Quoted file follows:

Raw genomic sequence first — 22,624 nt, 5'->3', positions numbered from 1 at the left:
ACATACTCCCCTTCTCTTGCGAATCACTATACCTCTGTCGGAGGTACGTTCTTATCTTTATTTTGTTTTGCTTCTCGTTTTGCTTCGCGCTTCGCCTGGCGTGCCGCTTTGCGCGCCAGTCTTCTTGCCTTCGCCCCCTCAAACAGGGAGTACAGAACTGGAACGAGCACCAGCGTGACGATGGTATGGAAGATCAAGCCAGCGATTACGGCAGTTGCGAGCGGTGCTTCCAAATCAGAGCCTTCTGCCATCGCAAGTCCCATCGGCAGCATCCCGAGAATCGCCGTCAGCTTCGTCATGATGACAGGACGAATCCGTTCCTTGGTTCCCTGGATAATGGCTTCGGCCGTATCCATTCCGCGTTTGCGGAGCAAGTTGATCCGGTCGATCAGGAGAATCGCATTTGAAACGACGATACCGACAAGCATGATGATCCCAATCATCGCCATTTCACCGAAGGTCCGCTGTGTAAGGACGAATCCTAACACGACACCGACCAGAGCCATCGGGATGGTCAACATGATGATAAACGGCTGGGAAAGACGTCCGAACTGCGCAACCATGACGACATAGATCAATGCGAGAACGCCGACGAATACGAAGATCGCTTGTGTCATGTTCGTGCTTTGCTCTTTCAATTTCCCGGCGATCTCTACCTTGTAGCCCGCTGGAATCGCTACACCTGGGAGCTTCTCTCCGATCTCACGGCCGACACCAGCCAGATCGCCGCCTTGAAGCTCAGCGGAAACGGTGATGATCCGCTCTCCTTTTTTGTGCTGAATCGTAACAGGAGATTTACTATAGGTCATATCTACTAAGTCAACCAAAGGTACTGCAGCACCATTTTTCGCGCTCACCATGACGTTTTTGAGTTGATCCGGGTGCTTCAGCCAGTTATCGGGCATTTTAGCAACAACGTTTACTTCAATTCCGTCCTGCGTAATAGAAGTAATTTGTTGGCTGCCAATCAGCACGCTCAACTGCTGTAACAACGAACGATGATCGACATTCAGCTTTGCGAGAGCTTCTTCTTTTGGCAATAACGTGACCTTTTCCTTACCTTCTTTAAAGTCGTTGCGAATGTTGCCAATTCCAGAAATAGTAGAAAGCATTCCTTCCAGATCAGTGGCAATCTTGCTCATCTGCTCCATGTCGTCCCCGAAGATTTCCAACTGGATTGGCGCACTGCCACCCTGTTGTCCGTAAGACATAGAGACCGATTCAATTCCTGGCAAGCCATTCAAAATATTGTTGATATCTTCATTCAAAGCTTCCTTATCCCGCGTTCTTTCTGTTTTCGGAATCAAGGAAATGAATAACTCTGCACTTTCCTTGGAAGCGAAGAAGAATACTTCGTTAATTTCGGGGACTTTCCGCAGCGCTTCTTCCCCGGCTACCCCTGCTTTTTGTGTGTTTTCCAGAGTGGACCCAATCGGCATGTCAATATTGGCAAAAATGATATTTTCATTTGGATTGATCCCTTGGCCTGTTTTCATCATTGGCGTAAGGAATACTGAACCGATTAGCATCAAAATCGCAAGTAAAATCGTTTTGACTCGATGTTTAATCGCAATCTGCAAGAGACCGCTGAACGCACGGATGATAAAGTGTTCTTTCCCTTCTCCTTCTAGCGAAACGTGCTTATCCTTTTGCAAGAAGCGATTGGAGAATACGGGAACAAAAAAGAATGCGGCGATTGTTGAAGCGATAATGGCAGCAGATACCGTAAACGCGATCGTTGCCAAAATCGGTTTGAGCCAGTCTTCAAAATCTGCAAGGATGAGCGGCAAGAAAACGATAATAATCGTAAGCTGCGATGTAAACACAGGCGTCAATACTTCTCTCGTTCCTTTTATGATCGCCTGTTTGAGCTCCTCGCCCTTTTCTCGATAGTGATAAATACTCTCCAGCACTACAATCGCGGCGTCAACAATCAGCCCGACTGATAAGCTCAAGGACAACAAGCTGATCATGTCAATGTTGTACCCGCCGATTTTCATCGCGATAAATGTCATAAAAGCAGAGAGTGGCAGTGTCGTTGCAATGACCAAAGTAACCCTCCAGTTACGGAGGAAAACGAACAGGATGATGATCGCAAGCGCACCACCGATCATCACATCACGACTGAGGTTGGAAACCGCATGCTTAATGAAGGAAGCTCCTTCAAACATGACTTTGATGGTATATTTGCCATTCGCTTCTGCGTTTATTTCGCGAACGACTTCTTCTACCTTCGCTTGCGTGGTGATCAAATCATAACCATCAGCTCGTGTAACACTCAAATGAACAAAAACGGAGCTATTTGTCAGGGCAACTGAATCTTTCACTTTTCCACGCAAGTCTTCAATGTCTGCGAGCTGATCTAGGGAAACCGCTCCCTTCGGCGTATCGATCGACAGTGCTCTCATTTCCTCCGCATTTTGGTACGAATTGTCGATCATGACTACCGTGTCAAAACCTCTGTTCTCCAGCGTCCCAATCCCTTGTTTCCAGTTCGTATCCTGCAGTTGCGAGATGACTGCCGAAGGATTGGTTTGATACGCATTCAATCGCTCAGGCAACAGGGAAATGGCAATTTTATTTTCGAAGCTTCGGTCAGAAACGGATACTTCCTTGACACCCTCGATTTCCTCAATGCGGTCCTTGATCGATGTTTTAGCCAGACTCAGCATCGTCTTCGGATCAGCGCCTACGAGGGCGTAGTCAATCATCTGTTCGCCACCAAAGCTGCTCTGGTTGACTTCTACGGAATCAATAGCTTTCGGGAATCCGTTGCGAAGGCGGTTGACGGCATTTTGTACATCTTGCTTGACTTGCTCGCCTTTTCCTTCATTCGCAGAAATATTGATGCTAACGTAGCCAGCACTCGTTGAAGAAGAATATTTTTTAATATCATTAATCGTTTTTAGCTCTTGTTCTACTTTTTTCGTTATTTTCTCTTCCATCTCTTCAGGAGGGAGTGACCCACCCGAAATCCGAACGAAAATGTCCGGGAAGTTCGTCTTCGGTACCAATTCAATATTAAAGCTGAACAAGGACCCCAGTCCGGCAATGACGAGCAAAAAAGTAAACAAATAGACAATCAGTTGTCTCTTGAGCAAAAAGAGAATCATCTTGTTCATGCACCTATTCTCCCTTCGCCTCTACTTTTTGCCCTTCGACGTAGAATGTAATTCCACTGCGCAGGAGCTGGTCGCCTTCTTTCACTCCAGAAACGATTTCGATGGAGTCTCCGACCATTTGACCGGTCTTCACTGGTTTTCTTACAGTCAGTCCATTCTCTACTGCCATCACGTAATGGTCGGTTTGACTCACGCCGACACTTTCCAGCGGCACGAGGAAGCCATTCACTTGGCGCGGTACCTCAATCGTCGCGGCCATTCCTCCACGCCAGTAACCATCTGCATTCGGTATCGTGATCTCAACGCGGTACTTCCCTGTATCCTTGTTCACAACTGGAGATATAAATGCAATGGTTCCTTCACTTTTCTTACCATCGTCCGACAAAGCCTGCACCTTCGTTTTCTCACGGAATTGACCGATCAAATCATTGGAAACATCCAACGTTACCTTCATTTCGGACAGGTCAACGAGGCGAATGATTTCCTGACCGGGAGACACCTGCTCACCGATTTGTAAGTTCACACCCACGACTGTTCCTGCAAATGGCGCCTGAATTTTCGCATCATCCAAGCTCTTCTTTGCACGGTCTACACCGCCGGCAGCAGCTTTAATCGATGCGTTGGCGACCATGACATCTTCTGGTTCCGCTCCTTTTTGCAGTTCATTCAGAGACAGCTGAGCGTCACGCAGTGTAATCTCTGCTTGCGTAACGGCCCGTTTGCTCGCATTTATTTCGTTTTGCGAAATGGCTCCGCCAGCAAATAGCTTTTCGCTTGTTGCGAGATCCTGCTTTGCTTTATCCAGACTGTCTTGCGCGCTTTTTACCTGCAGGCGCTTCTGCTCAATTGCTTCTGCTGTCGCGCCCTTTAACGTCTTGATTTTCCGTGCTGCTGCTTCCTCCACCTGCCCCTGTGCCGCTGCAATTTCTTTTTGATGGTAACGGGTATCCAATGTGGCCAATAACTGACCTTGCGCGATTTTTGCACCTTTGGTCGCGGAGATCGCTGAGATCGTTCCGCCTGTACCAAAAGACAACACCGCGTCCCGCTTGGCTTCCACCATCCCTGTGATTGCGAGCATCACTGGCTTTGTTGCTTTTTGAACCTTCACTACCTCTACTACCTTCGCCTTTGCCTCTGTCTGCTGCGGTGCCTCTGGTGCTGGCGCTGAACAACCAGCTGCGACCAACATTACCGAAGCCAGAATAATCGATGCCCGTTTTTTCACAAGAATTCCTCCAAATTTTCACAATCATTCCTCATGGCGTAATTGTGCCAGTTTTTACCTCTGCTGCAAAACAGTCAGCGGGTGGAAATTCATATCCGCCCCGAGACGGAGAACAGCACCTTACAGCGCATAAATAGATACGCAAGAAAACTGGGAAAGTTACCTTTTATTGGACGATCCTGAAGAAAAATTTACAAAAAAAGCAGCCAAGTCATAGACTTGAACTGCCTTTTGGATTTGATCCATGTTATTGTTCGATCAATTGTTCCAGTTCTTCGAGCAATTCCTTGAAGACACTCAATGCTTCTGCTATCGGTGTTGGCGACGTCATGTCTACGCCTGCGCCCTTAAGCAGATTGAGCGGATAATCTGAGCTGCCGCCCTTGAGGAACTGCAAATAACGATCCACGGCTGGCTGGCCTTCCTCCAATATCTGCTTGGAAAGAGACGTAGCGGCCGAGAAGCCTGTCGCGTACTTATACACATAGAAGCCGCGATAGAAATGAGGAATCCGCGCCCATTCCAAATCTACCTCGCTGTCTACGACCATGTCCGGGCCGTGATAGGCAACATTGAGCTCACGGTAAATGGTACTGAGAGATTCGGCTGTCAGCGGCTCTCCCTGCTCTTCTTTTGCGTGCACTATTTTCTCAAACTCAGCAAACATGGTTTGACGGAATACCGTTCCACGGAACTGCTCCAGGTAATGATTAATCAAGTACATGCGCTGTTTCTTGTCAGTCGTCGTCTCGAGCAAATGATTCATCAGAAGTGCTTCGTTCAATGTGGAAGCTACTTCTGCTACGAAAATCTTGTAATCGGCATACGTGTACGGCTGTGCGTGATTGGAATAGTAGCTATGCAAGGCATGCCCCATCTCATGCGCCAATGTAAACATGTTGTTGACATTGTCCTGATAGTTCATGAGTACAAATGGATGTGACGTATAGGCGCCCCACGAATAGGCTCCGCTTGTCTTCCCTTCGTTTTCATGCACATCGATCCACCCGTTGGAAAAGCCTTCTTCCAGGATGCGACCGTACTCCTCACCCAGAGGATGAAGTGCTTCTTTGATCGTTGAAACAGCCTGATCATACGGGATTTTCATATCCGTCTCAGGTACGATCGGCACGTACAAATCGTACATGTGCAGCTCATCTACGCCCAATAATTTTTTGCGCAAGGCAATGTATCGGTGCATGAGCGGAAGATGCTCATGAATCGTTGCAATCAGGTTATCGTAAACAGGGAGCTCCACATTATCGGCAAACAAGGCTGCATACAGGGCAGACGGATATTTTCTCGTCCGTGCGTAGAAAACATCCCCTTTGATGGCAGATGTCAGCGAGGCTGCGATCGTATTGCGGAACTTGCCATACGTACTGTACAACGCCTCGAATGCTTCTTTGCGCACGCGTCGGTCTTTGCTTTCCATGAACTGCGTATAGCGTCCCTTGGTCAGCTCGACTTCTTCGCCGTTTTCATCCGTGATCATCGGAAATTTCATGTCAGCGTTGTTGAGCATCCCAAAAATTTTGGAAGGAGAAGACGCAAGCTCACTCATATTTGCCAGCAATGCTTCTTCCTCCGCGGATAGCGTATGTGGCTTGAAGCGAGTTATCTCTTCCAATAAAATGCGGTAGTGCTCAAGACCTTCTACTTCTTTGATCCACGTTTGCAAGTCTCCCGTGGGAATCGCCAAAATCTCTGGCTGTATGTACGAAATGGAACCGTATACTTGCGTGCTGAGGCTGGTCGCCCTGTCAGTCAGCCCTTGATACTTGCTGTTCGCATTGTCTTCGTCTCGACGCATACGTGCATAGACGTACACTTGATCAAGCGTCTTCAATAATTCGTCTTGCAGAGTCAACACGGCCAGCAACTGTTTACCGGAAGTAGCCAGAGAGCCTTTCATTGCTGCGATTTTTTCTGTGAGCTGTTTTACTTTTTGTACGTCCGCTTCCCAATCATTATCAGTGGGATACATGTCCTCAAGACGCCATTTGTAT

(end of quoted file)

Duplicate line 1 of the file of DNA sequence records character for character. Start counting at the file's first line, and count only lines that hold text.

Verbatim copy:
Raw genomic sequence first — 22,624 nt, 5'->3', positions numbered from 1 at the left: